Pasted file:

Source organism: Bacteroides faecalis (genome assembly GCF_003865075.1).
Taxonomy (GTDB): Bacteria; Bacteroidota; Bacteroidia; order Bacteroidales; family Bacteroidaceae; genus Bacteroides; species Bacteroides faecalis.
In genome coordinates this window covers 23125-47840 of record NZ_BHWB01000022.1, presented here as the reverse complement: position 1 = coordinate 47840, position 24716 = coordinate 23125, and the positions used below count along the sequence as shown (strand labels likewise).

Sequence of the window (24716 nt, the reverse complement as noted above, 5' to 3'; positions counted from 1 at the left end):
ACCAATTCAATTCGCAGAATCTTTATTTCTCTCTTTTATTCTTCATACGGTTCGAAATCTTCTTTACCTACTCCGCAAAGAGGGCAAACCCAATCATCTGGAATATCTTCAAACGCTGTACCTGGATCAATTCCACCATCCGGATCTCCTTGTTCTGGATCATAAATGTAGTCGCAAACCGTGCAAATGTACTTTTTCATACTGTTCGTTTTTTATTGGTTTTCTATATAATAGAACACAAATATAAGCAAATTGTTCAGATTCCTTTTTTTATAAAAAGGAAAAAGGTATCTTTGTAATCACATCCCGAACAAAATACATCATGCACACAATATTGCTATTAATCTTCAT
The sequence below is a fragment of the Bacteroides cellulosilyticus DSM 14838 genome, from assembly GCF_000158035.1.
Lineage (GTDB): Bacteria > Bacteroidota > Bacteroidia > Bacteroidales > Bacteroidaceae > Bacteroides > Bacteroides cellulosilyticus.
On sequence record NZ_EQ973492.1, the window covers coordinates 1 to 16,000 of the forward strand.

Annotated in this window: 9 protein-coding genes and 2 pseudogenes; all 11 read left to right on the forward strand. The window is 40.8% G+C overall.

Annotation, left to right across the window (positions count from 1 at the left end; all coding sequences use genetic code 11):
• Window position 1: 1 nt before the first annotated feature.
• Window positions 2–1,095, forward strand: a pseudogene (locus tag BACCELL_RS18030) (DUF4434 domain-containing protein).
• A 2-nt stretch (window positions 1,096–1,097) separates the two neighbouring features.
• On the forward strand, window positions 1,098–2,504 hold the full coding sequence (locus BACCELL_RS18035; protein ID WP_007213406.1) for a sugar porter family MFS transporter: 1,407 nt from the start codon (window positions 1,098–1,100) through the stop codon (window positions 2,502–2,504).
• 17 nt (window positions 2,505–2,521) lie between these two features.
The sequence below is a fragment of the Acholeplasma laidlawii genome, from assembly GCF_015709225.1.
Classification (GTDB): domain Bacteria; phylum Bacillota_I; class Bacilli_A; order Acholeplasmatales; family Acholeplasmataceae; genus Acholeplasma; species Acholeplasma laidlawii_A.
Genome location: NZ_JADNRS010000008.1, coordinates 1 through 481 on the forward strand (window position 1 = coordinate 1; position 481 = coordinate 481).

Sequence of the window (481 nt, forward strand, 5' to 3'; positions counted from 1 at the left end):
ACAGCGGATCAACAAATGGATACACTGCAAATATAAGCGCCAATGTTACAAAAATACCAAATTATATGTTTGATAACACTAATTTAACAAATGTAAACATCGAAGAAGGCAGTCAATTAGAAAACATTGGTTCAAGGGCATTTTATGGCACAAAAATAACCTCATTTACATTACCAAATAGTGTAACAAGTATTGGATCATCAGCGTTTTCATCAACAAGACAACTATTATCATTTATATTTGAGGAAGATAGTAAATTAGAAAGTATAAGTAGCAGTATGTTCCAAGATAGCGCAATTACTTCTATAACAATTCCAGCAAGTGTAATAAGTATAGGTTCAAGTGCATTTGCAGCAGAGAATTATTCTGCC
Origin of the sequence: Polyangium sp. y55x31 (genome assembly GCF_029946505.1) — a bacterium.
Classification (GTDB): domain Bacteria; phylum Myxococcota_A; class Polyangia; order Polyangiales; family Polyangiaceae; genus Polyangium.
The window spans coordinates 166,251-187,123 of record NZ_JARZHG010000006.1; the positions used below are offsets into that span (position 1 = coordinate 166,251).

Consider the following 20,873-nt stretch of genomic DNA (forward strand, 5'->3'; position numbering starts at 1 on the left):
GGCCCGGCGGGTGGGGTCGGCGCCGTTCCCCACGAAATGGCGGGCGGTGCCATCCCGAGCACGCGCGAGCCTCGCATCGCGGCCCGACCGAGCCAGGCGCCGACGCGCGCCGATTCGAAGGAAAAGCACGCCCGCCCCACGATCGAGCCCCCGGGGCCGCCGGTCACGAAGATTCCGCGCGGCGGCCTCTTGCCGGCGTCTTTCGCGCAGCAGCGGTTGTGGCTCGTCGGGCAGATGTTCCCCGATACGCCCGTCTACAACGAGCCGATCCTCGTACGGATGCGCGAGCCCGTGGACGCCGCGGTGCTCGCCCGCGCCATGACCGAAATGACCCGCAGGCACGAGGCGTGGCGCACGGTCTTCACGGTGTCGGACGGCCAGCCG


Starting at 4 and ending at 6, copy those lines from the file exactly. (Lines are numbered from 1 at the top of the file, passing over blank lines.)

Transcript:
Sequence of the window (24716 nt, the reverse complement as noted above, 5' to 3'; positions counted from 1 at the left end):
ACCAATTCAATTCGCAGAATCTTTATTTCTCTCTTTTATTCTTCATACGGTTCGAAATCTTCTTTACCTACTCCGCAAAGAGGGCAAACCCAATCATCTGGAATATCTTCAAACGCTGTACCTGGATCAATTCCACCATCCGGATCTCCTTGTTCTGGATCATAAATGTAGTCGCAAACCGTGCAAATGTACTTTTTCATACTGTTCGTTTTTTATTGGTTTTCTATATAATAGAACACAAATATAAGCAAATTGTTCAGATTCCTTTTTTTATAAAAAGGAAAAAGGTATCTTTGTAATCACATCCCGAACAAAATACATCATGCACACAATATTGCTATTAATCTTCAT
The sequence below is a fragment of the Bacteroides cellulosilyticus DSM 14838 genome, from assembly GCF_000158035.1.